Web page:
Opponents say it could become politicized because its members would be nominated by the supervisors. Also, it could become costly for the county to run in an era of tight budgets, they say.
Dist. Atty. Greg Totten last week questioned the need for a commission, noting that his office investigates allegations of campaign abuses. Each election, his office looks into 10 to 15 campaign-related complaints, Totten said Friday.
"We take this stuff very seriously," he said.
Totten said his office did not investigate Ventura Taxpayers for Responsible Government because no complaint was ever forwarded to his office. If a complaint had been lodged he would have turned the matter over to the state attorney general's office, Totten said, because one of the donors to the group, Thousand Oaks attorney Charles Cohen, contributed to Totten's election campaign.
Ventura Taxpayers for Responsible Government was formed in early December 2001, records show. The only listed officer on the group's organization papers is Treasurer Pamela Kelty. Kelty, an Oxnard certified public accountant, said she was unaware that any of the finance reports had been filed late.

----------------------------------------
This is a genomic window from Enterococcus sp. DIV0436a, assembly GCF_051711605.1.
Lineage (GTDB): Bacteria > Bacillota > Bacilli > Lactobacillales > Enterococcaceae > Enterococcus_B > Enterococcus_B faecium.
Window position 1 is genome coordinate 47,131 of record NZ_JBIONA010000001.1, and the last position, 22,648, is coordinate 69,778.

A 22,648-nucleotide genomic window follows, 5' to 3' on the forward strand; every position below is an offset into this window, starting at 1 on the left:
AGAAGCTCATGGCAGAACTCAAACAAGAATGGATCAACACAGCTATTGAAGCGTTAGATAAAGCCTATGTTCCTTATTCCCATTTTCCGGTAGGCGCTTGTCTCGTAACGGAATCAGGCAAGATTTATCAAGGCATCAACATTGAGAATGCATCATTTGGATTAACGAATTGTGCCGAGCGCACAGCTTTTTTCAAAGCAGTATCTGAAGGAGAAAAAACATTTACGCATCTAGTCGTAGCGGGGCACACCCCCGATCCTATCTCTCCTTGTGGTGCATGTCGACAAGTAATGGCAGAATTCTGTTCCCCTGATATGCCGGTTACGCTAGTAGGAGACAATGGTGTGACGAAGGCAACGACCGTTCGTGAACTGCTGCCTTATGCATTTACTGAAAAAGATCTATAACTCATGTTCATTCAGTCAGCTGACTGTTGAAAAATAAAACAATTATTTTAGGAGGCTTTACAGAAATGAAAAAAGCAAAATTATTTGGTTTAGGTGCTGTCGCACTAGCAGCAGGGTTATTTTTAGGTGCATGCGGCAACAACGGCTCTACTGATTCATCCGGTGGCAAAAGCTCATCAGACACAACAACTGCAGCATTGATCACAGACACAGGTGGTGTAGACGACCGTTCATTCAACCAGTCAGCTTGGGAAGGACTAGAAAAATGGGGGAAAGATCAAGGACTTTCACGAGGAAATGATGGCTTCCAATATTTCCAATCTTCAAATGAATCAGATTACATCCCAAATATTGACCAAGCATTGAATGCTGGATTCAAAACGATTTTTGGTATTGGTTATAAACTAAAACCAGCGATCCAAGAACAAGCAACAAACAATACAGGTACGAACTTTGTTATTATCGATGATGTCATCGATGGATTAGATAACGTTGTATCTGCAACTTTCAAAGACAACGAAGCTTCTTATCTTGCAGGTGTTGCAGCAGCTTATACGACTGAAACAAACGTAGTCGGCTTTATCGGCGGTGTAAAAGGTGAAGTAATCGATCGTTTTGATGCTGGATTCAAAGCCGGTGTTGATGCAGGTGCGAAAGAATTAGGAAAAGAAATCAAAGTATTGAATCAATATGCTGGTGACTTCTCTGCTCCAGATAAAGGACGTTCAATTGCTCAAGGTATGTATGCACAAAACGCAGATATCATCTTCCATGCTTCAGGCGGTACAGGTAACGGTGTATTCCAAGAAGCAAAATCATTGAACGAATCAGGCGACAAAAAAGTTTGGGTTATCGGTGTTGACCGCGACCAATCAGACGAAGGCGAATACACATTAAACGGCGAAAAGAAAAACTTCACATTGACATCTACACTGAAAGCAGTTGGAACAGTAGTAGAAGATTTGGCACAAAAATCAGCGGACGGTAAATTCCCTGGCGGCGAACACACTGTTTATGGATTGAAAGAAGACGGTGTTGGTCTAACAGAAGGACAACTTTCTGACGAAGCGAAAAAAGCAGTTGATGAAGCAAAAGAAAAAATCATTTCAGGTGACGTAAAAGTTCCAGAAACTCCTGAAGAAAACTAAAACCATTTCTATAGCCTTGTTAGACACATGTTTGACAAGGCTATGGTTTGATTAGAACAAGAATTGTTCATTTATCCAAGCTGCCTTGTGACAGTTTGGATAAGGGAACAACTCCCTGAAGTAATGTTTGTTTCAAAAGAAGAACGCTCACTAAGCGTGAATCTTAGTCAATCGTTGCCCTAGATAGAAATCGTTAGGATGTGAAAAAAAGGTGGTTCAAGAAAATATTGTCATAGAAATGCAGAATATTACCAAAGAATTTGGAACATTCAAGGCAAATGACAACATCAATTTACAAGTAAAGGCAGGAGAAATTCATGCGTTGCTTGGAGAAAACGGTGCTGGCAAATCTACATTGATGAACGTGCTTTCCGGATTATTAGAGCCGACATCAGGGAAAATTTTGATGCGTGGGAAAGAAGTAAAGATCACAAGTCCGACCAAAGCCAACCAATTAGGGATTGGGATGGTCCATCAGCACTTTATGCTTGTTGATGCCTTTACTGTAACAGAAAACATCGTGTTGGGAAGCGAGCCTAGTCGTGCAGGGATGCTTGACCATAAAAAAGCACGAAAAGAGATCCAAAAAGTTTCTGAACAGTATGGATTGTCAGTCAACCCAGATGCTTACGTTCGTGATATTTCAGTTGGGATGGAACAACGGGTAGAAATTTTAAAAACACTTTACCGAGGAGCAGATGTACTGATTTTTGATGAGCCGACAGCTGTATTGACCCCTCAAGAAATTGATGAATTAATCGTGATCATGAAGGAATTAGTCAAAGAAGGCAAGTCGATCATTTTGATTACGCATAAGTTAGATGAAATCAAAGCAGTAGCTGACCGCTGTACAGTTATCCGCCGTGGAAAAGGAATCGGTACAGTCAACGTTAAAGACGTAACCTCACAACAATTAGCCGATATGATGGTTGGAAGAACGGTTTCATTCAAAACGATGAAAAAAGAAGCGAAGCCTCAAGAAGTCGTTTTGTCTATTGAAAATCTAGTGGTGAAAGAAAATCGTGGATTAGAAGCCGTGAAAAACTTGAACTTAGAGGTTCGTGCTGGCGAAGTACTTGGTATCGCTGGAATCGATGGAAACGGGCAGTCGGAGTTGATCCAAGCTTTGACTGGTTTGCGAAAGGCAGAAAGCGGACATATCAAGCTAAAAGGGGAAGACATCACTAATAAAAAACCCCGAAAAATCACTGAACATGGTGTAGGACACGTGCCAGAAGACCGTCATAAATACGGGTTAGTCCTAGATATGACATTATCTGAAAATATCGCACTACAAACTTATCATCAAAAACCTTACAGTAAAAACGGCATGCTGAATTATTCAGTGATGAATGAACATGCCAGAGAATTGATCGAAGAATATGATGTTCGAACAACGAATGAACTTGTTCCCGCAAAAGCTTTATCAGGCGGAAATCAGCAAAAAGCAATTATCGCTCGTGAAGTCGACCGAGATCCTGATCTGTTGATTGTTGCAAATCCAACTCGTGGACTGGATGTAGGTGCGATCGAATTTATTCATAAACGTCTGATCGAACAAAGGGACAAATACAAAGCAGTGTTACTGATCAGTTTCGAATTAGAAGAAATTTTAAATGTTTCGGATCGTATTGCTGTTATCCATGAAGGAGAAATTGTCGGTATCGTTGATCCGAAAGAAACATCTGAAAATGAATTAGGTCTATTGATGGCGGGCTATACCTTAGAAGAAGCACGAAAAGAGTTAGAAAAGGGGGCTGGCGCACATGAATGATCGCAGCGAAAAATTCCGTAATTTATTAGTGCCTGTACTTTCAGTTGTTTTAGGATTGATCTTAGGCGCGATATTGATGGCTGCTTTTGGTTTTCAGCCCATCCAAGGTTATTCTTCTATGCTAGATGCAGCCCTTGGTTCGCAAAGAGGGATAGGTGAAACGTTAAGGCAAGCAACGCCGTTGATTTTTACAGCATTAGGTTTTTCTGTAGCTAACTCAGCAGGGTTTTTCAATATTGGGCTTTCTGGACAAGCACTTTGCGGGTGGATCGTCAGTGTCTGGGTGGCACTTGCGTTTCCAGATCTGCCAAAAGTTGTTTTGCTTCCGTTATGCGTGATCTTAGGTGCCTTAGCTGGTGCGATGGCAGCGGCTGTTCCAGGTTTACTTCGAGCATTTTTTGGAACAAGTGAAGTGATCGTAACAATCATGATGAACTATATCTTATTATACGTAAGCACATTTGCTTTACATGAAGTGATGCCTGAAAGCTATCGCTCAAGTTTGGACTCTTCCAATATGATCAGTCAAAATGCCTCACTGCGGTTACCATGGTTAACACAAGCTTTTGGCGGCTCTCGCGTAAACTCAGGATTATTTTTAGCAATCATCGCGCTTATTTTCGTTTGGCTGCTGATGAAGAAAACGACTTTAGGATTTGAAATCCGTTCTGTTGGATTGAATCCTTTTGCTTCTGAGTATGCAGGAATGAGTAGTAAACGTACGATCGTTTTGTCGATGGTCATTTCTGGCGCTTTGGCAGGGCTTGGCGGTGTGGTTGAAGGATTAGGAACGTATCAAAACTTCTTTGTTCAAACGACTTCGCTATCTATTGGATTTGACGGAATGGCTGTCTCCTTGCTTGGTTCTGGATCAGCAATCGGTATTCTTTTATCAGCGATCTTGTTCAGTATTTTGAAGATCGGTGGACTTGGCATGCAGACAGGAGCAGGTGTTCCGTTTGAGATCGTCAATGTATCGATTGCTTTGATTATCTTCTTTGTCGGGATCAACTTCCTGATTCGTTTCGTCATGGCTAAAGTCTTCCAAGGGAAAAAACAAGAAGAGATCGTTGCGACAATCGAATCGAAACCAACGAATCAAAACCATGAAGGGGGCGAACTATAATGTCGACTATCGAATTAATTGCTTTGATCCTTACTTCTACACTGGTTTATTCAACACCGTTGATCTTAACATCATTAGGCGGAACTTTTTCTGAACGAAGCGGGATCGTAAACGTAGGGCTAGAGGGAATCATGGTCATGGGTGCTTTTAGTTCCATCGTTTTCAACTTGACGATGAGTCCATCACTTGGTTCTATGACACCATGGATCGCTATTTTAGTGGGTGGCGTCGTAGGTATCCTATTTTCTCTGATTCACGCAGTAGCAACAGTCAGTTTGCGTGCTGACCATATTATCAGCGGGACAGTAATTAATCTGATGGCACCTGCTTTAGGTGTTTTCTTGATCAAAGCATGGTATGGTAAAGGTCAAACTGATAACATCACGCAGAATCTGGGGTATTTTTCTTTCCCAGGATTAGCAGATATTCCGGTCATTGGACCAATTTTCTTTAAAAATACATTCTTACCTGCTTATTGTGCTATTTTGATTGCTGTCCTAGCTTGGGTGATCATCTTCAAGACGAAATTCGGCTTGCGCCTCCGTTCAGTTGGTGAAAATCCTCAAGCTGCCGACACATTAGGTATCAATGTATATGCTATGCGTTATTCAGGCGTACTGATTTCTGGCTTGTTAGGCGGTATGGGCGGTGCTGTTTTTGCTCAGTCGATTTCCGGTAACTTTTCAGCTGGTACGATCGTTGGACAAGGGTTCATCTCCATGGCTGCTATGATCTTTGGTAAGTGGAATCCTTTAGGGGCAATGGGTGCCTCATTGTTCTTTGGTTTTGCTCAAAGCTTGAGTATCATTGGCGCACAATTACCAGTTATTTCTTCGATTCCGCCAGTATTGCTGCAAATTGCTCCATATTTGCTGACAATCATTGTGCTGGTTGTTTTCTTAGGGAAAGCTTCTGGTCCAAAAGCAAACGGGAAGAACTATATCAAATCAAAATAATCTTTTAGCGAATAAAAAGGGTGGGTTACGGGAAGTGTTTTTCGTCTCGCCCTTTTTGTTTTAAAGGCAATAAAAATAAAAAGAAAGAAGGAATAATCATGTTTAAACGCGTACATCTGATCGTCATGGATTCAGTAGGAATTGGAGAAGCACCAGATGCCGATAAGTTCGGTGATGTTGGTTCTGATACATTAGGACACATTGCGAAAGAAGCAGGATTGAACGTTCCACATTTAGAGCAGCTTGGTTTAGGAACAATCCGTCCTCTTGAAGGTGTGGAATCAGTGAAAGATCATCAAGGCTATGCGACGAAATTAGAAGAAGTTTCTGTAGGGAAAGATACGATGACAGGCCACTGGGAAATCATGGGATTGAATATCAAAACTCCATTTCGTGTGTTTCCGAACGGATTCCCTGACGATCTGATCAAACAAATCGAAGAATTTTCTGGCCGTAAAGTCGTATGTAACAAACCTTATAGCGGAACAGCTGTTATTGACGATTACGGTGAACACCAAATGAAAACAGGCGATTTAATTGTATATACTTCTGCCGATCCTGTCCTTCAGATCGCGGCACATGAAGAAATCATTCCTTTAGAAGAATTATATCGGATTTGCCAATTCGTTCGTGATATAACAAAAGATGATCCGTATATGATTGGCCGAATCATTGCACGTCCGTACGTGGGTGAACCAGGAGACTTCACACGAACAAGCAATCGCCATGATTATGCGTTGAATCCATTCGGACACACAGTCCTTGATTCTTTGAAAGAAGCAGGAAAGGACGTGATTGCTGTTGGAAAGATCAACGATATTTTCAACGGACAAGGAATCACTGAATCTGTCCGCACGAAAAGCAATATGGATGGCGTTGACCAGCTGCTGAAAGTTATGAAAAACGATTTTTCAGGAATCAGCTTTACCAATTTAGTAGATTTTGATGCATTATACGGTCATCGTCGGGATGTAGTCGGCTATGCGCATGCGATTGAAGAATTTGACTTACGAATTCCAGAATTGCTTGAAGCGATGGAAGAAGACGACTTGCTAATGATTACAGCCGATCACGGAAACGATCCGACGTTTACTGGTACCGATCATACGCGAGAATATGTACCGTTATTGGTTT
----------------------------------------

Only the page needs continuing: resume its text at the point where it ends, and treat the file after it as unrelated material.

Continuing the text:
"I was asked to [serve as treasurer] as a favor to a friend," Kelty said last week. "They said they would do all of the work and all I had to do was sign the reports."
Kelty declined to say who retained her. Los Angeles political consultant Rick Taylor, who also worked on the campaign, said he was hired by Cohen.
Taylor denied that Cohen or anyone else devised a deliberate strategy to keep the group's backers hidden from the public. He attributed the filing lapses to human error.
"In some campaigns years ago, that used to be a strategy," Taylor said. "But that was not a strategy in this campaign."
In addition to Cohen, reports show that the group was financed by Rick Caruso, the high-profile developer of the Grove at Farmer's Market in Los Angeles and the Promenade at Westlake, as well as a number of regional home builders. The largest contributor, at $25,000, was Miller Brothers Investments, the developer of the Dos Vientos subdivision in Thousand Oaks.
Parks and others say current state fines for late filings are not a deterrence to those who want to stay in the shadows. The Fair Political Practices Commission can assess a $10-a-day fine for each day a statement is late, hardly a punitive amount for well-heeded executives, she said.
But the reform measure being pushed by Bennett and Long calls for levies up to either $5,000 or triple the contributions not properly reported. That should be more effective, the supervisor said.
"You need something that will affect their pocketbook," Parks said.
Bennett said the commission would take the burden off the district attorney's office and remove even the perception of a conflict of interest. Other counties, including Los Angeles, San Francisco and Kern, have created similar bodies to oversee elections, Bennett said.